The typical conventional toilets include a toilet bowl and a reservoir tank. The water in the reservoir tank supplies flushing water to the bowl and itself is supplied water from the water line of the home. The way in which a conventional toilet works is simple. A control lever, manually activated, lifts open the flapper valve and the content of the reservoir (water) is released into the bowl. When the reservoir tank is empty the flapper valve automatically closes. A water level sensor detects the absence of water in the tank and activates the flow of water to fill the reservoir tank. During this tank fill time, a portion of the water is diverted into the toilet bowl fill tube. The water in this tube, which is inserted into the overfill protection pipe, fills the toilet bowl to the proper level during the reservoir tank fill duration. When the water level sensor detects that the tank has been filled to the proper level, it shuts off the water flow.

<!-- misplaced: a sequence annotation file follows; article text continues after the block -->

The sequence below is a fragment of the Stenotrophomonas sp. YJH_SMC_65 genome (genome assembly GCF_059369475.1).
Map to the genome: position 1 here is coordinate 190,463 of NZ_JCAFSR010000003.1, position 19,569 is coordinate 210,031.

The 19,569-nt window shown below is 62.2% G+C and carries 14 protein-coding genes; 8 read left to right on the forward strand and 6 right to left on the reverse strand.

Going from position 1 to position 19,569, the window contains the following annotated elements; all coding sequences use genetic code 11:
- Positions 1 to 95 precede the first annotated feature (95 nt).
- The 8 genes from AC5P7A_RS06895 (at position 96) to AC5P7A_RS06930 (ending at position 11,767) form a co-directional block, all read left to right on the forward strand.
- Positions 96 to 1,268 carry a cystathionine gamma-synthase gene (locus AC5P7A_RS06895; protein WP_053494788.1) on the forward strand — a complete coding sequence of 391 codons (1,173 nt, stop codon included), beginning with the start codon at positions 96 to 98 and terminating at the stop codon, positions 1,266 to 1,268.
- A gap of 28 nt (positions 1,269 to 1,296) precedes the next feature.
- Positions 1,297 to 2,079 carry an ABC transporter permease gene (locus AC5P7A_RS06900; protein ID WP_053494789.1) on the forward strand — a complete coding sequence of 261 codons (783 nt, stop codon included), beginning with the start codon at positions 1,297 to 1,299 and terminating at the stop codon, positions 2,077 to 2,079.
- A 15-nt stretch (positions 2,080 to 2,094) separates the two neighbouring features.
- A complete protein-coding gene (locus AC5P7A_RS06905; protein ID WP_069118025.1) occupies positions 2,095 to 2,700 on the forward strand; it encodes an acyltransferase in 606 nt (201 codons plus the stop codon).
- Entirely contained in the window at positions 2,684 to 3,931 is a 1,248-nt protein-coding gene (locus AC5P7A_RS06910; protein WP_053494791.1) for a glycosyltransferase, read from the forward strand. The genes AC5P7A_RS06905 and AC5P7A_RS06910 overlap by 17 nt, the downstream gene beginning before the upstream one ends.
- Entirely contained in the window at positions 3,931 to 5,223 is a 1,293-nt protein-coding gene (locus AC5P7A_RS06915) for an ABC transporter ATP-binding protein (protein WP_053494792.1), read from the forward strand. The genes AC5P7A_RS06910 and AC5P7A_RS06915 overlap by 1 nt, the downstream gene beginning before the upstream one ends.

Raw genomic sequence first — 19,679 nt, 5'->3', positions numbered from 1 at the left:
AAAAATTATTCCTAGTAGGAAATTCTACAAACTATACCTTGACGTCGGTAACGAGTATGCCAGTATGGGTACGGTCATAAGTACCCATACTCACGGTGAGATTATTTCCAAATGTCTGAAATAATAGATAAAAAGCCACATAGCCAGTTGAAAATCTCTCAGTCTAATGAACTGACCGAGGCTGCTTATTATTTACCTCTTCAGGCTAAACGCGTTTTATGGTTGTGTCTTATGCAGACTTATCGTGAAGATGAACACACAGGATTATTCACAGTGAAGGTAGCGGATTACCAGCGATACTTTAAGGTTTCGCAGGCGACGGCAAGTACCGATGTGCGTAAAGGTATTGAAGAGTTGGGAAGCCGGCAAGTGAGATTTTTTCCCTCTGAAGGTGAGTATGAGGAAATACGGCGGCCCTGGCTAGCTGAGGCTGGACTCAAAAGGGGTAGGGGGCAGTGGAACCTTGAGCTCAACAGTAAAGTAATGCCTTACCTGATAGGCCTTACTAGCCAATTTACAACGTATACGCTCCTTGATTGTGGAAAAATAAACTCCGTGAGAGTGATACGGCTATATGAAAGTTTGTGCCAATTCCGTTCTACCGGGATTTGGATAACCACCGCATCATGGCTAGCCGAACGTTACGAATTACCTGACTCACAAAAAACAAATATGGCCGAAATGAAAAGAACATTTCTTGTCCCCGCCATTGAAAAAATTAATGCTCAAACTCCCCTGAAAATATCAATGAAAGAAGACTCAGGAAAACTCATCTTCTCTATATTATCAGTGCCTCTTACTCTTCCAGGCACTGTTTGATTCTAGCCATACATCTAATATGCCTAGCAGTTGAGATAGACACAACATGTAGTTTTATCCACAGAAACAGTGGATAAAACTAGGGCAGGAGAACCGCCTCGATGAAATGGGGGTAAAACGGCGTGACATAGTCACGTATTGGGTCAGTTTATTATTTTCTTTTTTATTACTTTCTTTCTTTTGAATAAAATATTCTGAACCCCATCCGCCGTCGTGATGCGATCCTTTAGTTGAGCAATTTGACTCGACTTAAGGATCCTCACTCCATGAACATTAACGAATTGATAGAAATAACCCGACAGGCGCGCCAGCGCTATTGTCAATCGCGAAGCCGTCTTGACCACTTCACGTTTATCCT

In the field of delivering toilet bowl deodorizer chemicals in conventional gravity type toilets, U.S. Pat. No. 2,570,934 is a design that directs the flow of toilet bowl fill water into a chamber that contains the cake of deodorizer. This design, however, does not control the flow of water or the dissolution rate of the chemical compound. Also, the coil spring employed to prevent pieces of the deodorant cake from entering the toilet bowl may cause water to be retained in the container and permit the continual dissolving of the solid chemical deodorant between flushes.

U.S. Pat. No. 3,911,507 controls the water flow into a device that contains the water soluble detergent via a screw valve. Also, the detergent solution flows out of the device mixing chamber into the overflow tube whenever new water is introduced. Since the water that is being controlled is normally used to fill the toilet bowl to the proper level, any restriction would cause the toilet bowl water level to vary from the norm which could cause improper flushing action. This design also relies on the chemical in the apparatus being immersed in water all the time. Assuming an initial solid type of chemical, the concentration of the chemicals in solution within the apparatus could vary widely depending on the amount of time it takes for the solid chemical to dissolve completely. Also, once it is completely dissolved, the concentration of the chemical detergent going to the toilet bowl gets weaker and weaker each time water is added to the container.